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High Modulus was commissioned by Isotop (France) to provide an engineering design solution for the carbon rudder quadrant of a 100ft high performance sailing boat, with the key objective of reducing weight.
The final quadrant is debuting at METS in Amsterdam this week.
A standard quadrant design is often a flat cored panel with a base laminate and patching to provide additional strength near the stock. High Modulus engineers reviewed this design and found that 30-50% of the final weight could be due to the core only, which is present to provide in-plane buckling stability and some out-of-plane strength. High Modulus used FEA to investigate whether a quadrant could be designed without the core – therefore have a significant reduction in weight – and still perform well.
High Modulus first ran an FEA solid element topology optimisation, based on the space available, as well as the geometry constraints at the stock and in the rope guide area.
After the initial optimisation, and further discussions with Isotop about the build process, High Modulus developed a surface model. The solution comprised two ‘clam-shell’ halves, each to be female moulded and bonded back to back, ensuring the exact laminate and patching arrangement could still be optimised to meet the chosen shape.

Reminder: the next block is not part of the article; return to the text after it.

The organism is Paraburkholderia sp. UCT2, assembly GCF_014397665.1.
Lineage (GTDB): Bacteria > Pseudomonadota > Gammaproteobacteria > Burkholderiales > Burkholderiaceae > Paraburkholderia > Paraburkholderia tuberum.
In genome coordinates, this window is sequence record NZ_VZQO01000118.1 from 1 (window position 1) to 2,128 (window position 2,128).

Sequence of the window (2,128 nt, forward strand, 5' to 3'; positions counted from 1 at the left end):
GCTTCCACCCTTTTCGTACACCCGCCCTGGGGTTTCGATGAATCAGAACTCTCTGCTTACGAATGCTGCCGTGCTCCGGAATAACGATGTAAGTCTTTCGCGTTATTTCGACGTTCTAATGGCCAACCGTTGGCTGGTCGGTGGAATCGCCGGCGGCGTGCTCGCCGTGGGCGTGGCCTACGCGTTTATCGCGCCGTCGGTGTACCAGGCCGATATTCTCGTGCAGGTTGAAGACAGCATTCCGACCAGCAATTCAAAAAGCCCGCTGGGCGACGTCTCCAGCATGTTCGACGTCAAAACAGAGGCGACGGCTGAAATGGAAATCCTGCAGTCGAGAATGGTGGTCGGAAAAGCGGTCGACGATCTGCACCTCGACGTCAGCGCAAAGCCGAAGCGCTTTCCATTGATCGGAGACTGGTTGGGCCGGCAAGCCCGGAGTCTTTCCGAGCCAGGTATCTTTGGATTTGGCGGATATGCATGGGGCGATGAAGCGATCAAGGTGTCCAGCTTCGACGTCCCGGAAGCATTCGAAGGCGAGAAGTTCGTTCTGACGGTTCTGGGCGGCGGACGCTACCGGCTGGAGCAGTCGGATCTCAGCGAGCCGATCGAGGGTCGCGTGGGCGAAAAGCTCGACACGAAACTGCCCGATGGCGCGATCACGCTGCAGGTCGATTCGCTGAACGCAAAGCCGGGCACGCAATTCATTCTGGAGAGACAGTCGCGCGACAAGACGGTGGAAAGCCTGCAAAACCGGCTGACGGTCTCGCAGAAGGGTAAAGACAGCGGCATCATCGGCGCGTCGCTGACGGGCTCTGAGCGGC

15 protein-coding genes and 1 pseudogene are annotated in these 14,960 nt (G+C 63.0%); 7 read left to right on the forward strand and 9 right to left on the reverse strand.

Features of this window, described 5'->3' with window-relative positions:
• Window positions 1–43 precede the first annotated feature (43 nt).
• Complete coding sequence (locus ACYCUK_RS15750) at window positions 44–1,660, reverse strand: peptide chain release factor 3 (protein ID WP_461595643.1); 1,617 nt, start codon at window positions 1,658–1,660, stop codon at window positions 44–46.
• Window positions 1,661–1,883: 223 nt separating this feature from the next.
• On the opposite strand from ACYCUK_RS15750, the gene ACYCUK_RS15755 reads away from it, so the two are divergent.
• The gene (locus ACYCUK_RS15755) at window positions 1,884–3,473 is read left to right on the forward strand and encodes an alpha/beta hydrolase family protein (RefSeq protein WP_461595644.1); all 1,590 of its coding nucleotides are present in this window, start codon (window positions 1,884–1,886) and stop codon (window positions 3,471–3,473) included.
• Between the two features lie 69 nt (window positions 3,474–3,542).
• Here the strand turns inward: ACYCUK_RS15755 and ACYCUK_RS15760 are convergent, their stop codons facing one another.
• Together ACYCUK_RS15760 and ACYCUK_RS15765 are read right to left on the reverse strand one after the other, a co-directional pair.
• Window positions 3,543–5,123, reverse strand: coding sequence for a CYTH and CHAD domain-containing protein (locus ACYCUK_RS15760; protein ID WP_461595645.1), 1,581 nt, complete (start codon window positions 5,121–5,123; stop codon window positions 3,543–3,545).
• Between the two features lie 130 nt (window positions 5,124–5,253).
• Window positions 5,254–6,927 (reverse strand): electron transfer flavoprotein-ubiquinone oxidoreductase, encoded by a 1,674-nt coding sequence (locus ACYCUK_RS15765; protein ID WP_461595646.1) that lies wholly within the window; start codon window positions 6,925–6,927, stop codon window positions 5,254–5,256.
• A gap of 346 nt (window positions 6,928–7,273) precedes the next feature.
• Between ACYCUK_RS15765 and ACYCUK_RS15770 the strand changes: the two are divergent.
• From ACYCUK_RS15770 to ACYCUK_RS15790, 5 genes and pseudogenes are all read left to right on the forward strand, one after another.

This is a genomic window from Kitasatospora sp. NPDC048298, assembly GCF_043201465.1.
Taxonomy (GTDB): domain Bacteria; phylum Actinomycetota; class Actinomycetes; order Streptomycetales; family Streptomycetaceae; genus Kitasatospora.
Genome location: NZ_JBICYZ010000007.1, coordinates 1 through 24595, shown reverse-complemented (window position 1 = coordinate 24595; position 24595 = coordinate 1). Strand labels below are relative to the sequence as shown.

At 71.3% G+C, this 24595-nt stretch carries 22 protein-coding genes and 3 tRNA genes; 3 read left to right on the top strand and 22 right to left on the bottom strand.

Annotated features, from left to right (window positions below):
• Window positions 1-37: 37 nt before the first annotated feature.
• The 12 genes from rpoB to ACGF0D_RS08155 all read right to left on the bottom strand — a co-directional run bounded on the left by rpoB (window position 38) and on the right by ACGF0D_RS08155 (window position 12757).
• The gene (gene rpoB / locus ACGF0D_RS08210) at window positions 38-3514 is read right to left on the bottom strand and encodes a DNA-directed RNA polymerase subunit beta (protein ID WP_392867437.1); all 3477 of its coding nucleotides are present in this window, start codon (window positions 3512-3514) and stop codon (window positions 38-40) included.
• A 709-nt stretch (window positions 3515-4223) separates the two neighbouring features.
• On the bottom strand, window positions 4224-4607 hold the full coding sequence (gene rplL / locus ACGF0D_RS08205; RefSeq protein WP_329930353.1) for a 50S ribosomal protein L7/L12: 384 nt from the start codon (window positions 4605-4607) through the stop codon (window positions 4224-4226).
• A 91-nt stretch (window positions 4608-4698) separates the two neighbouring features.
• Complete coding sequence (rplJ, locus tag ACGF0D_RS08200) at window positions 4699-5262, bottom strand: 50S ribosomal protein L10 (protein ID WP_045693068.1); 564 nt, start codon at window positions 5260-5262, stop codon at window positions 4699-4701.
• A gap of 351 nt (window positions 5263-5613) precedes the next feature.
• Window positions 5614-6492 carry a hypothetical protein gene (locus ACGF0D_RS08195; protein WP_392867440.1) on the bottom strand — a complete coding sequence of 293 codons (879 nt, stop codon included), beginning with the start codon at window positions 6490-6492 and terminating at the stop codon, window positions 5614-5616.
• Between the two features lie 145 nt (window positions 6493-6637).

The next stage was a shell element topology optimisation, which helped define the patch size and location for each ply and orientation within the lay-up. The results were reviewed and used to create the first draft of construction drawings, before a further FEA iteration was run as a final check, also confirming sufficient buckling stability performance. The construction drawings were issued to Isotop along with the part geometry, which Isotop converted into mould geometry.
The final design solution, which included carbon unidirectional and carbon double bias prepregs, offered a significant 25% weight reduction over a typical quadrant.
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